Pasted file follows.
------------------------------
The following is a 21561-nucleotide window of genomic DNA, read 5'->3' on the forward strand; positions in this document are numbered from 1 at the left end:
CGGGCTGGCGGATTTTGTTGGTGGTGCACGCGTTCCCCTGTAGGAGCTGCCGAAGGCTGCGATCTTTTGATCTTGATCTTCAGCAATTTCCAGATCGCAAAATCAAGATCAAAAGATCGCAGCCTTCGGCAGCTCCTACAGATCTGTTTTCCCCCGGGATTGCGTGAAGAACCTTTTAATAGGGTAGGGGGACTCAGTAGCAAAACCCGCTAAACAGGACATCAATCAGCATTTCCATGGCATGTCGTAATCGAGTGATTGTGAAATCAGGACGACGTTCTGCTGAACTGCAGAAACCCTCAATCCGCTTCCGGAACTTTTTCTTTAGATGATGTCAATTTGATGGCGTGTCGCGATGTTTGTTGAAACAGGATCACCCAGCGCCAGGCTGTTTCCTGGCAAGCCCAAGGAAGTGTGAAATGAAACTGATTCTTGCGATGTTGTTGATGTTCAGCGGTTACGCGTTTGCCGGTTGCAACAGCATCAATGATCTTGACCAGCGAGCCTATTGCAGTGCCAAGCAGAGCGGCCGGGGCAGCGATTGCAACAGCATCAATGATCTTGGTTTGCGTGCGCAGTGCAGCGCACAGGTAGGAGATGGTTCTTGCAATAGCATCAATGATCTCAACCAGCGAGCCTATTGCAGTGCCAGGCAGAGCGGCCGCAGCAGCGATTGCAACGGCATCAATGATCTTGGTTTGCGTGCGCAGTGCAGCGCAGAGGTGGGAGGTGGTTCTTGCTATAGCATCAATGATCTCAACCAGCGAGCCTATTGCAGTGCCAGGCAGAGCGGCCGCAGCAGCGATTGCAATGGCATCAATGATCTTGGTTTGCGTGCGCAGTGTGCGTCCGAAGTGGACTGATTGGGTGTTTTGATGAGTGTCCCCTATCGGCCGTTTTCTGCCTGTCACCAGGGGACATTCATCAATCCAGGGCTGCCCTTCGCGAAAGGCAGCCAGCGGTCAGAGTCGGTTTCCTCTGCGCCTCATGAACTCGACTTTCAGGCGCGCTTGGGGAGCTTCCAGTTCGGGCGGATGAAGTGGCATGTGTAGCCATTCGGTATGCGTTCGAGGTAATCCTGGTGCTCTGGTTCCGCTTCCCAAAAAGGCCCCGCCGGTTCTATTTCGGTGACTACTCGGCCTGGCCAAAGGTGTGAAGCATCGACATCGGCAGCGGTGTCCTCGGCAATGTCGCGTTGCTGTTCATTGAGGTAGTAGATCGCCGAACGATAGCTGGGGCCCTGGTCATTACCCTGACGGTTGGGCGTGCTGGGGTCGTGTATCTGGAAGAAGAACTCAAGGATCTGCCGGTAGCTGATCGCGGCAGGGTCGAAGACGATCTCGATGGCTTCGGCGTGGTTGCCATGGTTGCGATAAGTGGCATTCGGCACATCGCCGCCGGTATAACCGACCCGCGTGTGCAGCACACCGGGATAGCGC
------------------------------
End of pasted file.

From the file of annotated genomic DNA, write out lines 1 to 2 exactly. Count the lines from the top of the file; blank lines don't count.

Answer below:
The following is a 21561-nucleotide window of genomic DNA, read 5'->3' on the forward strand; positions in this document are numbered from 1 at the left end:
CGGGCTGGCGGATTTTGTTGGTGGTGCACGCGTTCCCCTGTAGGAGCTGCCGAAGGCTGCGATCTTTTGATCTTGATCTTCAGCAATTTCCAGATCGCAAAATCAAGATCAAAAGATCGCAGCCTTCGGCAGCTCCTACAGATCTGTTTTCCCCCGGGATTGCGTGAAGAACCTTTTAATAGGGTAGGGGGACTCAGTAGCAAAACCCGCTAAACAGGACATCAATCAGCATTTCCATGGCATGTCGTAATCGAGTGATTGTGAAATCAGGACGACGTTCTGCTGAACTGCAGAAACCCTCAATCCGCTTCCGGAACTTTTTCTTTAGATGATGTCAATTTGATGGCGTGTCGCGATGTTTGTTGAAACAGGATCACCCAGCGCCAGGCTGTTTCCTGGCAAGCCCAAGGAAGTGTGAAATGAAACTGATTCTTGCGATGTTGTTGATGTTCAGCGGTTACGCGTTTGCCGGTTGCAACAGCATCAATGATCTTGACCAGCGAGCCTATTGCAGTGCCAAGCAGAGCGGCCGGGGCAGCGATTGCAACAGCATCAATGATCTTGGTTTGCGTGCGCAGTGCAGCGCACAGGTAGGAGATGGTTCTTGCAATAGCATCAATGATCTCAACCAGCGAGCCTATTGCAGTGCCAGGCAGAGCGGCCGCAGCAGCGATTGCAACGGCATCAATGATCTTGGTTTGCGTGCGCAGTGCAGCGCAGAGGTGGGAGGTGGTTCTTGCTATAGCATCAATGATCTCAACCAGCGAGCCTATTGCAGTGCCAGGCAGAGCGGCCGCAGCAGCGATTGCAATGGCATCAATGATCTTGGTTTGCGTGCGCAGTGTGCGTCCGAAGTGGACTGATTGGGTGTTTTGATGAGTGTCCCCTATCGGCCGTTTTCTGCCTGTCACCAGGGGACATTCATCAATCCAGGGCTGCCCTTCGCGAAAGGCAGCCAGCGGTCAGAGTCGGTTTCCTCTGCGCCTCATGAACTCGACTTTCAGGCGCGCTTGGGGAGCTTCCAGTTCGGGCGGATGAAGTGGCATGTGTAGCCATTCGGTATGCGTTCGAGGTAATCCTGGTGCTCTGGTTCCGCTTCCCAAAAAGGCCCCGCCGGTTCTATTTCGGTGACTACTCGGCCTGGCCAAAGGTGTGAAGCATCGACATCGGCAGCGGTGTCCTCGGCAATGTCGCGTTGCTGTTCATTGAGGTAGTAGATCGCCGAACGATAGCTGGGGCCCTGGTCATTACCCTGACGGTTGGGCGTGCTGGGGTCGTGTATCTGGAAGAAGAACTCAAGGATCTGCCGGTAGCTGATCGCGGCAGGGTCGAAGACGATCTCGATGGCTTCGGCGTGGTTGCCATGGTTGCGATAAGTGGCATTCGGCACATCGCCGCCGGTATAACCGACCCGCGTGTGCAGCACACCGGGATAGCGC